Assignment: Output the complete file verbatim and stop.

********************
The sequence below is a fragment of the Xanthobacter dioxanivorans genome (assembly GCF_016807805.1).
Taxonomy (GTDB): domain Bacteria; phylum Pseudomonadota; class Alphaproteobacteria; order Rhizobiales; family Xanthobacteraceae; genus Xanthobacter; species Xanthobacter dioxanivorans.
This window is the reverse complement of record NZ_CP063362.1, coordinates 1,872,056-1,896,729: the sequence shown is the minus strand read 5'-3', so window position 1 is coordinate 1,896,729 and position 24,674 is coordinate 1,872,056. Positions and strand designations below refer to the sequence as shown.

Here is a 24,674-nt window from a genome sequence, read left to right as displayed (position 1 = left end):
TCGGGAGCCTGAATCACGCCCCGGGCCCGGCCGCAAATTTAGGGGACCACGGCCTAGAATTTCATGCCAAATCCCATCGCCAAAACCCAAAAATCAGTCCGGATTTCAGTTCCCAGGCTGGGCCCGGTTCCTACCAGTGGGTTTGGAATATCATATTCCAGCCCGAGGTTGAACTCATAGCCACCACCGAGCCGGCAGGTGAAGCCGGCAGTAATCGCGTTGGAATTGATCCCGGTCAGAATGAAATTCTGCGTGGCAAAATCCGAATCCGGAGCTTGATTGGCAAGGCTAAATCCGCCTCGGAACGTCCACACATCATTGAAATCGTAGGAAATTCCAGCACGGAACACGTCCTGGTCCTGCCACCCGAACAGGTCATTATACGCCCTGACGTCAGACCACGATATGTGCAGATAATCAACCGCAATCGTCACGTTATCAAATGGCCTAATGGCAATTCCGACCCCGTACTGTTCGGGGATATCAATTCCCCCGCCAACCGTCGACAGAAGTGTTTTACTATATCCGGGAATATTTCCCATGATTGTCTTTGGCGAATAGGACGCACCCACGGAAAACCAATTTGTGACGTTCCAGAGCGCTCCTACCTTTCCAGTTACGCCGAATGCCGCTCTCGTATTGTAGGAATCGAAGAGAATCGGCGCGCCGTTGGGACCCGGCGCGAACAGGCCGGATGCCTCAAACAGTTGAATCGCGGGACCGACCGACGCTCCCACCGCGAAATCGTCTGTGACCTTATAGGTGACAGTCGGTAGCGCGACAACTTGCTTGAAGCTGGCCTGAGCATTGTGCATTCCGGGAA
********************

The sequence below is a fragment of the Xanthobacter dioxanivorans genome (assembly GCF_016807805.1).
Taxonomy (GTDB): domain Bacteria; phylum Pseudomonadota; class Alphaproteobacteria; order Rhizobiales; family Xanthobacteraceae; genus Xanthobacter; species Xanthobacter dioxanivorans.
This window is the reverse complement of record NZ_CP063362.1, coordinates 1,872,056-1,896,729: the sequence shown is the minus strand read 5'-3', so window position 1 is coordinate 1,896,729 and position 24,674 is coordinate 1,872,056. Positions and strand designations below refer to the sequence as shown.

Here is a 24,674-nt window from a genome sequence, read left to right as displayed (position 1 = left end):
TCGGGAGCCTGAATCACGCCCCGGGCCCGGCCGCAAATTTAGGGGACCACGGCCTAGAATTTCATGCCAAATCCCATCGCCAAAACCCAAAAATCAGTCCGGATTTCAGTTCCCAGGCTGGGCCCGGTTCCTACCAGTGGGTTTGGAATATCATATTCCAGCCCGAGGTTGAACTCATAGCCACCACCGAGCCGGCAGGTGAAGCCGGCAGTAATCGCGTTGGAATTGATCCCGGTCAGAATGAAATTCTGCGTGGCAAAATCCGAATCCGGAGCTTGATTGGCAAGGCTAAATCCGCCTCGGAACGTCCACACATCATTGAAATCGTAGGAAATTCCAGCACGGAACACGTCCTGGTCCTGCCACCCGAACAGGTCATTATACGCCCTGACGTCAGACCACGATATGTGCAGATAATCAACCGCAATCGTCACGTTATCAAATGGCCTAATGGCAATTCCGACCCCGTACTGTTCGGGGATATCAATTCCCCCGCCAACCGTCGACAGAAGTGTTTTACTATATCCGGGAATATTTCCCATGATTGTCTTTGGCGAATAGGACGCACCCACGGAAAACCAATTTGTGACGTTCCAGAGCGCTCCTACCTTTCCAGTTACGCCGAATGCCGCTCTCGTATTGTAGGAATCGAAGAGAATCGGCGCGCCGTTGGGACCCGGCGCGAACAGGCCGGATGCCTCAAACAGTTGAATCGCGGGACCGACCGACGCTCCCACCGCGAAATCGTCTGTGACCTTATAGGTGACAGTCGGTAGCGCGACAACTTGCTTGAAGCTGGCCTGAGCATTGTGCATTCCGGGAA